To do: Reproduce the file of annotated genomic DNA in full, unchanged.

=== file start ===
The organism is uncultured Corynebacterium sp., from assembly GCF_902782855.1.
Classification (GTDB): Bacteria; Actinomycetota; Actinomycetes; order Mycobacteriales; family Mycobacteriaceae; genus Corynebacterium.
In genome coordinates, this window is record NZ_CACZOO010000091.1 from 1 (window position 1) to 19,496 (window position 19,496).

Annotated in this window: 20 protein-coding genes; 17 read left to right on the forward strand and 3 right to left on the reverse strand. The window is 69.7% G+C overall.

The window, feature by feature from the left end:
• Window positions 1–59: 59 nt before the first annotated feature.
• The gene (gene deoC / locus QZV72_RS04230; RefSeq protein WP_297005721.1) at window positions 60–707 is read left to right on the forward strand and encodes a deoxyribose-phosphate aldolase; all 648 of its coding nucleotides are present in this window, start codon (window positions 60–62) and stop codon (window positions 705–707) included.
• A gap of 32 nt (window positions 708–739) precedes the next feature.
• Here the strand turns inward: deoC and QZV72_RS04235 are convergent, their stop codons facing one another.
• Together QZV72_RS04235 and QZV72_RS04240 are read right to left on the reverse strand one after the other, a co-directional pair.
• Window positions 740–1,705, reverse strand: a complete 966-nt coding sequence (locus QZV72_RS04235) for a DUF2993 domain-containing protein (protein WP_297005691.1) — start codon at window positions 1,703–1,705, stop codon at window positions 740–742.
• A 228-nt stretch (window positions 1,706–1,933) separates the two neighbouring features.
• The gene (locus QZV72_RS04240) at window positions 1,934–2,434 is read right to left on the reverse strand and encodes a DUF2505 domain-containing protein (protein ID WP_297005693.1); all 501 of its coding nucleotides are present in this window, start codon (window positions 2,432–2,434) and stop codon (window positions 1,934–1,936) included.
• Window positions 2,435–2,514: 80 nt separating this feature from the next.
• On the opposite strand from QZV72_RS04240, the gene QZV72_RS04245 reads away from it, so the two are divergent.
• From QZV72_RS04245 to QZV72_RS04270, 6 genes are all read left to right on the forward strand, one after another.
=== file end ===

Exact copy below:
The organism is uncultured Corynebacterium sp., from assembly GCF_902782855.1.
Classification (GTDB): Bacteria; Actinomycetota; Actinomycetes; order Mycobacteriales; family Mycobacteriaceae; genus Corynebacterium.
In genome coordinates, this window is record NZ_CACZOO010000091.1 from 1 (window position 1) to 19,496 (window position 19,496).

Annotated in this window: 20 protein-coding genes; 17 read left to right on the forward strand and 3 right to left on the reverse strand. The window is 69.7% G+C overall.

The window, feature by feature from the left end:
• Window positions 1–59: 59 nt before the first annotated feature.
• The gene (gene deoC / locus QZV72_RS04230; RefSeq protein WP_297005721.1) at window positions 60–707 is read left to right on the forward strand and encodes a deoxyribose-phosphate aldolase; all 648 of its coding nucleotides are present in this window, start codon (window positions 60–62) and stop codon (window positions 705–707) included.
• A gap of 32 nt (window positions 708–739) precedes the next feature.
• Here the strand turns inward: deoC and QZV72_RS04235 are convergent, their stop codons facing one another.
• Together QZV72_RS04235 and QZV72_RS04240 are read right to left on the reverse strand one after the other, a co-directional pair.
• Window positions 740–1,705, reverse strand: a complete 966-nt coding sequence (locus QZV72_RS04235) for a DUF2993 domain-containing protein (protein WP_297005691.1) — start codon at window positions 1,703–1,705, stop codon at window positions 740–742.
• A 228-nt stretch (window positions 1,706–1,933) separates the two neighbouring features.
• The gene (locus QZV72_RS04240) at window positions 1,934–2,434 is read right to left on the reverse strand and encodes a DUF2505 domain-containing protein (protein ID WP_297005693.1); all 501 of its coding nucleotides are present in this window, start codon (window positions 2,432–2,434) and stop codon (window positions 1,934–1,936) included.
• Window positions 2,435–2,514: 80 nt separating this feature from the next.
• On the opposite strand from QZV72_RS04240, the gene QZV72_RS04245 reads away from it, so the two are divergent.
• From QZV72_RS04245 to QZV72_RS04270, 6 genes are all read left to right on the forward strand, one after another.